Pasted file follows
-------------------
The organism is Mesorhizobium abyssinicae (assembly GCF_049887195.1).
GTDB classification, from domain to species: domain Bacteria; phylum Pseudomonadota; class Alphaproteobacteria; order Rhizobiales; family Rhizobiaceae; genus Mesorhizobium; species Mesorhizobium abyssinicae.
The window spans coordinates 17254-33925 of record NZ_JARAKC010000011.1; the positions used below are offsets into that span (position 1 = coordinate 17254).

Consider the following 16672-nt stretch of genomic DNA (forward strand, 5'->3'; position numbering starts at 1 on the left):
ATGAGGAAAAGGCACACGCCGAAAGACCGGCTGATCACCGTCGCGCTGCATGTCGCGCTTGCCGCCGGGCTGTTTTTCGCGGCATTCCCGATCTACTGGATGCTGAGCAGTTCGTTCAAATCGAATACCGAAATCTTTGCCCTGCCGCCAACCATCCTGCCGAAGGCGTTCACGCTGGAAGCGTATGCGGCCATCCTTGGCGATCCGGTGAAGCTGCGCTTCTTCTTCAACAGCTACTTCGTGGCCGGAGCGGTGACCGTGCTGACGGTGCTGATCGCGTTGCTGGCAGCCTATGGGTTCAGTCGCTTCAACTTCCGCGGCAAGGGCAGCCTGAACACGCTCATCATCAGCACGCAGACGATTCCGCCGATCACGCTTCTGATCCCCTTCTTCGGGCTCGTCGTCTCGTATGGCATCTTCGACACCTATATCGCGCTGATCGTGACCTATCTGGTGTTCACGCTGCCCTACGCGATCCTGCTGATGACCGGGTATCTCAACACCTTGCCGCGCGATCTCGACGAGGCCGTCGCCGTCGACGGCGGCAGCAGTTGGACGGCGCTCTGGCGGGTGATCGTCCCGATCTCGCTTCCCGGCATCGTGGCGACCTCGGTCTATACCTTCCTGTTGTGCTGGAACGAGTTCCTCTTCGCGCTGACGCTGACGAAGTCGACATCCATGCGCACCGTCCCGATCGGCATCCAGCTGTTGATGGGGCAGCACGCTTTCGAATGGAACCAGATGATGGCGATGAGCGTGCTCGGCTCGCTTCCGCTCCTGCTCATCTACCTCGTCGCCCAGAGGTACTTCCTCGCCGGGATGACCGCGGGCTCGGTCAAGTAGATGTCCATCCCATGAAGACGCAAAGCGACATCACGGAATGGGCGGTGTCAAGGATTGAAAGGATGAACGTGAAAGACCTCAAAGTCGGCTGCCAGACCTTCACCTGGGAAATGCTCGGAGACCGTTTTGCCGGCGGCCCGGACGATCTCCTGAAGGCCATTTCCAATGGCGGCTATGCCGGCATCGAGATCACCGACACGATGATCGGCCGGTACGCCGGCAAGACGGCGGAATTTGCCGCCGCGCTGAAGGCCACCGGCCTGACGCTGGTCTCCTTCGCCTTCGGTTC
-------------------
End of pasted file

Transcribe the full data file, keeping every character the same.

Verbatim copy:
The organism is Mesorhizobium abyssinicae (assembly GCF_049887195.1).
GTDB classification, from domain to species: domain Bacteria; phylum Pseudomonadota; class Alphaproteobacteria; order Rhizobiales; family Rhizobiaceae; genus Mesorhizobium; species Mesorhizobium abyssinicae.
The window spans coordinates 17254-33925 of record NZ_JARAKC010000011.1; the positions used below are offsets into that span (position 1 = coordinate 17254).

Consider the following 16672-nt stretch of genomic DNA (forward strand, 5'->3'; position numbering starts at 1 on the left):
ATGAGGAAAAGGCACACGCCGAAAGACCGGCTGATCACCGTCGCGCTGCATGTCGCGCTTGCCGCCGGGCTGTTTTTCGCGGCATTCCCGATCTACTGGATGCTGAGCAGTTCGTTCAAATCGAATACCGAAATCTTTGCCCTGCCGCCAACCATCCTGCCGAAGGCGTTCACGCTGGAAGCGTATGCGGCCATCCTTGGCGATCCGGTGAAGCTGCGCTTCTTCTTCAACAGCTACTTCGTGGCCGGAGCGGTGACCGTGCTGACGGTGCTGATCGCGTTGCTGGCAGCCTATGGGTTCAGTCGCTTCAACTTCCGCGGCAAGGGCAGCCTGAACACGCTCATCATCAGCACGCAGACGATTCCGCCGATCACGCTTCTGATCCCCTTCTTCGGGCTCGTCGTCTCGTATGGCATCTTCGACACCTATATCGCGCTGATCGTGACCTATCTGGTGTTCACGCTGCCCTACGCGATCCTGCTGATGACCGGGTATCTCAACACCTTGCCGCGCGATCTCGACGAGGCCGTCGCCGTCGACGGCGGCAGCAGTTGGACGGCGCTCTGGCGGGTGATCGTCCCGATCTCGCTTCCCGGCATCGTGGCGACCTCGGTCTATACCTTCCTGTTGTGCTGGAACGAGTTCCTCTTCGCGCTGACGCTGACGAAGTCGACATCCATGCGCACCGTCCCGATCGGCATCCAGCTGTTGATGGGGCAGCACGCTTTCGAATGGAACCAGATGATGGCGATGAGCGTGCTCGGCTCGCTTCCGCTCCTGCTCATCTACCTCGTCGCCCAGAGGTACTTCCTCGCCGGGATGACCGCGGGCTCGGTCAAGTAGATGTCCATCCCATGAAGACGCAAAGCGACATCACGGAATGGGCGGTGTCAAGGATTGAAAGGATGAACGTGAAAGACCTCAAAGTCGGCTGCCAGACCTTCACCTGGGAAATGCTCGGAGACCGTTTTGCCGGCGGCCCGGACGATCTCCTGAAGGCCATTTCCAATGGCGGCTATGCCGGCATCGAGATCACCGACACGATGATCGGCCGGTACGCCGGCAAGACGGCGGAATTTGCCGCCGCGCTGAAGGCCACCGGCCTGACGCTGGTCTCCTTCGCCTTCGGTTC